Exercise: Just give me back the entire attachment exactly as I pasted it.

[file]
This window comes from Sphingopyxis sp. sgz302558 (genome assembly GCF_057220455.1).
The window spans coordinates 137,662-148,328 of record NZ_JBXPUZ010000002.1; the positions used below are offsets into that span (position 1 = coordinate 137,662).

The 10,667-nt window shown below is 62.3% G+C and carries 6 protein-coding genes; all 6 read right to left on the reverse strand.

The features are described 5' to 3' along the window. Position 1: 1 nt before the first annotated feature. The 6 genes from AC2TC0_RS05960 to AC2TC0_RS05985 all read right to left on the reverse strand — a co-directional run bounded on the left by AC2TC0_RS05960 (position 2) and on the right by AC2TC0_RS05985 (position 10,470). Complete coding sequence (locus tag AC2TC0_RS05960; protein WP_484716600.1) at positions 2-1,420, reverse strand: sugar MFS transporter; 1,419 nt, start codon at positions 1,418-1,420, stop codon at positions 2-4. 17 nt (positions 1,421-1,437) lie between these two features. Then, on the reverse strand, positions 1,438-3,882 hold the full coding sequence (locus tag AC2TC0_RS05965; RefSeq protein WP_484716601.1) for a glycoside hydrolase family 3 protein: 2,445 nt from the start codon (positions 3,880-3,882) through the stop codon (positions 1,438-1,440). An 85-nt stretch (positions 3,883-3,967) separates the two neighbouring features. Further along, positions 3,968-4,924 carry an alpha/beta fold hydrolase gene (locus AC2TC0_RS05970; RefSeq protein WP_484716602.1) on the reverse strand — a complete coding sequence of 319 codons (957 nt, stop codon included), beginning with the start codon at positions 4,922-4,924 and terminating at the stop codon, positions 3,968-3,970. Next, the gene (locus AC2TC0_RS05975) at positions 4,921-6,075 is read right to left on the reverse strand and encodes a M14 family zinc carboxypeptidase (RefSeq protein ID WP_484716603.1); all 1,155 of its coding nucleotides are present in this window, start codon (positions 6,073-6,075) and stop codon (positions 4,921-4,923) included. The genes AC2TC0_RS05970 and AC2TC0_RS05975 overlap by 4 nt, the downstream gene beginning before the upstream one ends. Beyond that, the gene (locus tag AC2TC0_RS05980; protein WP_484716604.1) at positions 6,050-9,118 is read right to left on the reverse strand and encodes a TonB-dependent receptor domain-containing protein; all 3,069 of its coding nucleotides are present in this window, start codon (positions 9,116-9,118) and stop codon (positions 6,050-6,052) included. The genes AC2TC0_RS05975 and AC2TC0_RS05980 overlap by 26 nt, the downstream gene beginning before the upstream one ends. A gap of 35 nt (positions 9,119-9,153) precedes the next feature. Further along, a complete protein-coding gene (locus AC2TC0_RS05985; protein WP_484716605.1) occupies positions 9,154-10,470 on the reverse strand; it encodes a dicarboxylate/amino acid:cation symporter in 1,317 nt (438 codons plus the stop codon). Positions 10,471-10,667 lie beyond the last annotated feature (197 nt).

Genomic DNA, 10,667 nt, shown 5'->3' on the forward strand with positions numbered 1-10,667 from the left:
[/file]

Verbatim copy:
This window comes from Sphingopyxis sp. sgz302558 (genome assembly GCF_057220455.1).
The window spans coordinates 137,662-148,328 of record NZ_JBXPUZ010000002.1; the positions used below are offsets into that span (position 1 = coordinate 137,662).

The 10,667-nt window shown below is 62.3% G+C and carries 6 protein-coding genes; all 6 read right to left on the reverse strand.

The features are described 5' to 3' along the window. Position 1: 1 nt before the first annotated feature. The 6 genes from AC2TC0_RS05960 to AC2TC0_RS05985 all read right to left on the reverse strand — a co-directional run bounded on the left by AC2TC0_RS05960 (position 2) and on the right by AC2TC0_RS05985 (position 10,470). Complete coding sequence (locus tag AC2TC0_RS05960; protein WP_484716600.1) at positions 2-1,420, reverse strand: sugar MFS transporter; 1,419 nt, start codon at positions 1,418-1,420, stop codon at positions 2-4. 17 nt (positions 1,421-1,437) lie between these two features. Then, on the reverse strand, positions 1,438-3,882 hold the full coding sequence (locus tag AC2TC0_RS05965; RefSeq protein WP_484716601.1) for a glycoside hydrolase family 3 protein: 2,445 nt from the start codon (positions 3,880-3,882) through the stop codon (positions 1,438-1,440). An 85-nt stretch (positions 3,883-3,967) separates the two neighbouring features. Further along, positions 3,968-4,924 carry an alpha/beta fold hydrolase gene (locus AC2TC0_RS05970; RefSeq protein WP_484716602.1) on the reverse strand — a complete coding sequence of 319 codons (957 nt, stop codon included), beginning with the start codon at positions 4,922-4,924 and terminating at the stop codon, positions 3,968-3,970. Next, the gene (locus AC2TC0_RS05975) at positions 4,921-6,075 is read right to left on the reverse strand and encodes a M14 family zinc carboxypeptidase (RefSeq protein ID WP_484716603.1); all 1,155 of its coding nucleotides are present in this window, start codon (positions 6,073-6,075) and stop codon (positions 4,921-4,923) included. The genes AC2TC0_RS05970 and AC2TC0_RS05975 overlap by 4 nt, the downstream gene beginning before the upstream one ends. Beyond that, the gene (locus tag AC2TC0_RS05980; protein WP_484716604.1) at positions 6,050-9,118 is read right to left on the reverse strand and encodes a TonB-dependent receptor domain-containing protein; all 3,069 of its coding nucleotides are present in this window, start codon (positions 9,116-9,118) and stop codon (positions 6,050-6,052) included. The genes AC2TC0_RS05975 and AC2TC0_RS05980 overlap by 26 nt, the downstream gene beginning before the upstream one ends. A gap of 35 nt (positions 9,119-9,153) precedes the next feature. Further along, a complete protein-coding gene (locus AC2TC0_RS05985; protein WP_484716605.1) occupies positions 9,154-10,470 on the reverse strand; it encodes a dicarboxylate/amino acid:cation symporter in 1,317 nt (438 codons plus the stop codon). Positions 10,471-10,667 lie beyond the last annotated feature (197 nt).

Genomic DNA, 10,667 nt, shown 5'->3' on the forward strand with positions numbered 1-10,667 from the left: